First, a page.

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Living (1929)

by Henry Green

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2115114,079 (3.4)45
LIVING, as an early novel, marks the beginning of Henry Green's career as a writer who made his name by exploring class distinctions through the medium of love. Set in an iron foundry in Birmingham, LIVING grittily and entertainingly contrasts the lives of the workers and the owners

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Living by Henry Green is a 1929 novel that explores factory life in 1920s Birmingham. The author was only 24 when this novel was published. He had dropped out of Oxford University and worked in an iron foundry in order to experience a working class life. His resulting novel is one of social observation that brings the lives of workers, their families and their managers into sharp focus.

The author’s writing style makes this a reading experience as right from the first page you are set down amidst a group of Birmingham factory workers and their lives, jobs and conversations carry on as though you have been with them for some time. As you become immersed in their lives, you quickly figure out who everyone is and you start to focus on the story line. All through the book, there are characters that just come along, say their piece and then leave again, but you are able to build a picture of this world, one of mind-numbing labour, poor pay, and few expectations of betterment. These people are simply staying alive not enjoying much variety or pleasure.

Some of the characters made quite an impression on me. Lily Gates who wants to wed Bert Jones, a factory worker. Lily would like to get a job as well but her guardian is against women working. She and Bert dream of emigrating and starting a new life somewhere else. There are some characters from the upper class as well, in particular, the Dupret family who own the factory, and we learn of the constraints upon them and their way of life as well.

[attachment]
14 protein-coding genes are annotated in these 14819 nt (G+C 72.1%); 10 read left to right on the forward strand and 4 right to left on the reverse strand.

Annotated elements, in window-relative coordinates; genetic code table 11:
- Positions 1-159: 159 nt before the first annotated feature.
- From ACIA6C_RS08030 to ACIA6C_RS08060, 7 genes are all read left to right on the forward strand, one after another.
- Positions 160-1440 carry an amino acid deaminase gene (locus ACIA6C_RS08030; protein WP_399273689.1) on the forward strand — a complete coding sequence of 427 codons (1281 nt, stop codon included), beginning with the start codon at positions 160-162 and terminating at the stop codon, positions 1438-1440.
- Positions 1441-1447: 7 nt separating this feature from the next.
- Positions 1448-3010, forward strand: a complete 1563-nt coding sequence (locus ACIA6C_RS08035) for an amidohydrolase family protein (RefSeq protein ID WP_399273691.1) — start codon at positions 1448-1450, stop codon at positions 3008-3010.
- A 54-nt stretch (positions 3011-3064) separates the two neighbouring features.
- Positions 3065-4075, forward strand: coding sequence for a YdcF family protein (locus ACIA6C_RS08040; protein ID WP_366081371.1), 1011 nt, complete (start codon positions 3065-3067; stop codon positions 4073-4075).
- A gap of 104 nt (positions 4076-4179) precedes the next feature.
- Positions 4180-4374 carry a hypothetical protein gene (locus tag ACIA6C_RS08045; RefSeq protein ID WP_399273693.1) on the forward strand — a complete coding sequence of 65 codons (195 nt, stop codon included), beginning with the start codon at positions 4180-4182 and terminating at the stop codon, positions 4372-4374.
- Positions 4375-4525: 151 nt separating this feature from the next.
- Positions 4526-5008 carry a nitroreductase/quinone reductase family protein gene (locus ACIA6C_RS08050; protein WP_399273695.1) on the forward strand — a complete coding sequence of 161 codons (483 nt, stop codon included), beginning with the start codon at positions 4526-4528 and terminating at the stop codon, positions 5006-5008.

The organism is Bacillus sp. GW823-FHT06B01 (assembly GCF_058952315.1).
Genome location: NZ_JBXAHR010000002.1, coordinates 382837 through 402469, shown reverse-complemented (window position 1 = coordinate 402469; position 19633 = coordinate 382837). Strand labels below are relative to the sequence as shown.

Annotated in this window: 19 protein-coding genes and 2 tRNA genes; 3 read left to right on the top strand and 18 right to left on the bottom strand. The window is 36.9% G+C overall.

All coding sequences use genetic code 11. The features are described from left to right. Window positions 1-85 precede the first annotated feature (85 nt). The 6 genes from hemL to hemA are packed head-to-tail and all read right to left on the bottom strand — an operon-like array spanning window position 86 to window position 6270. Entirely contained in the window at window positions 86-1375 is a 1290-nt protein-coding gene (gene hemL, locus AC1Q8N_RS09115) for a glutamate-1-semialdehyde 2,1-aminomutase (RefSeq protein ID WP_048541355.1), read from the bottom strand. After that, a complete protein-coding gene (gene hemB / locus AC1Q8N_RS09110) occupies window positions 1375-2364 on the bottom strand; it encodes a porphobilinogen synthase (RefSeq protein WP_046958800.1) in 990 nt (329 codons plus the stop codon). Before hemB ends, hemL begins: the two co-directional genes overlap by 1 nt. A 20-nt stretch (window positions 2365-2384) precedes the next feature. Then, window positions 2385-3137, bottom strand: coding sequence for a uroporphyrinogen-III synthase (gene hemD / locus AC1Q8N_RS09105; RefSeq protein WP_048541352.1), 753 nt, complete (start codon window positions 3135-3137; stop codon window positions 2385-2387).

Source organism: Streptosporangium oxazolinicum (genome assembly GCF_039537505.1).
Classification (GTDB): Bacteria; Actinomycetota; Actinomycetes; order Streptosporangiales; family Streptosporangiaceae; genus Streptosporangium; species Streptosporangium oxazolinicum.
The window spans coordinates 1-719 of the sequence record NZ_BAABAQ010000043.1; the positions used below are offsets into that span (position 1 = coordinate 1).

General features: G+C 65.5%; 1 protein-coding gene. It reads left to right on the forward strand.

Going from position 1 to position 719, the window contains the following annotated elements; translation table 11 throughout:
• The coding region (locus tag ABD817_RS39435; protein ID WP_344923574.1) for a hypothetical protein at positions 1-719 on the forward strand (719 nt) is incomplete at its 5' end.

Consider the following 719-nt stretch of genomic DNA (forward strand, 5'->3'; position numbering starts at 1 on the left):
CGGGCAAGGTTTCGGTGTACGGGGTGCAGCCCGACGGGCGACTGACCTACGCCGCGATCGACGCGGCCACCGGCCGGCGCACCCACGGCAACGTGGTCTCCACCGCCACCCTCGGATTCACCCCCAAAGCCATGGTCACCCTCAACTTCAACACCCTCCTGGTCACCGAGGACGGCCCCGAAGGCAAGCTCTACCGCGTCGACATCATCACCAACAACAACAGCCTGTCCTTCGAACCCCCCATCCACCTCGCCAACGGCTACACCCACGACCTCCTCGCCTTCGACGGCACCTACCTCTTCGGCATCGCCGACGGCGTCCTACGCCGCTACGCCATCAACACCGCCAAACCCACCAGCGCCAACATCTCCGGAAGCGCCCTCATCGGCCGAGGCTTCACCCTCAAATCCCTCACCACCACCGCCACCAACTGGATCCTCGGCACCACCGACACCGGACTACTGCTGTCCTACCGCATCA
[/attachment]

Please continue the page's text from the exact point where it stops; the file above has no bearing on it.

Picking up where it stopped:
I started off confused and not really liking this book, but after 50 pages or so, I was totally drawn into this world of class boundaries and under-appreciated workers. Living is a rather short novel, but it is broad in scope, and as the reader becomes adjusted to author’s unusual writing style they can then appreciate the narrative. ( )
  DeltaQueen50 | Nov 5, 2020 |
I wavered between 3.5 and 4 stars for this book. I had not read anything by Henry Green before and found that it took a while to get used to his writing style which could be described as telegraphic, I suppose. Articles and even some nouns are omitted in the narrative, though when it comes to dialogue, they are present.

The look at life of working men in the late 1920s Birmingham was quite vivid. One aspect that irritated me but was probably accurate was the way the various men didn't seem to communicate with each other well at all. For example, one of the engineers at the iron foundry was unhappy that the draftsman he had been working with was sacked; the manager of the works knew he was unhappy so took the engineer and his wife out to dinner with his wife. He seemed to feel that made everything OK but of course it didn't address the main issue causing the engineer to be unhappy! ( )
  leslie.98 | Jan 12, 2020 |
This book was hard to get into. While I started to enjoy the plot halfway, or maybe a little more, through the book- the journey was essentially over by then. Overall, a mired and distracted sort of book that meanders and (I feel) loses itself in the process of being read.

Not recommended- barely 2 stars. ( )
  DanielSTJ | Jan 10, 2020 |
Living at first seemed a novel of contrasts and opposites. In reality, it is a carefully worked story of parallels between two disparate groups: factory workers, and the factory ownership and management. Most of the book is in dialogue form rather than narrative. The reader hears the story directly from the characters involved.

Like most conversations at home and at work, the characters speak mainly of the everyday often completely mundane details of their lives. In Birmingham, site of the iron foundry, a worker sat down to dinner:
Mrs Eames put cold new potato into her mouth.
"Ain't they good?" said she.
"They are" he said.